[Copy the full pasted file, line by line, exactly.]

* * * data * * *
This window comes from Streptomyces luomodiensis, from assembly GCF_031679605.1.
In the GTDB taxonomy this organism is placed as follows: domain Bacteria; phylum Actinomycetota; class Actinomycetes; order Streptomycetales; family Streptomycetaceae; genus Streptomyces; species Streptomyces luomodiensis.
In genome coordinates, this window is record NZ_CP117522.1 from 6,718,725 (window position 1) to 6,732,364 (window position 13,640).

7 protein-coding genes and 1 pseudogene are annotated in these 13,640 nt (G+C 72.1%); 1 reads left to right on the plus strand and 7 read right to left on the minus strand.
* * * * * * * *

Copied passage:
This window comes from Streptomyces luomodiensis, from assembly GCF_031679605.1.
In the GTDB taxonomy this organism is placed as follows: domain Bacteria; phylum Actinomycetota; class Actinomycetes; order Streptomycetales; family Streptomycetaceae; genus Streptomyces; species Streptomyces luomodiensis.
In genome coordinates, this window is record NZ_CP117522.1 from 6,718,725 (window position 1) to 6,732,364 (window position 13,640).

7 protein-coding genes and 1 pseudogene are annotated in these 13,640 nt (G+C 72.1%); 1 reads left to right on the plus strand and 7 read right to left on the minus strand.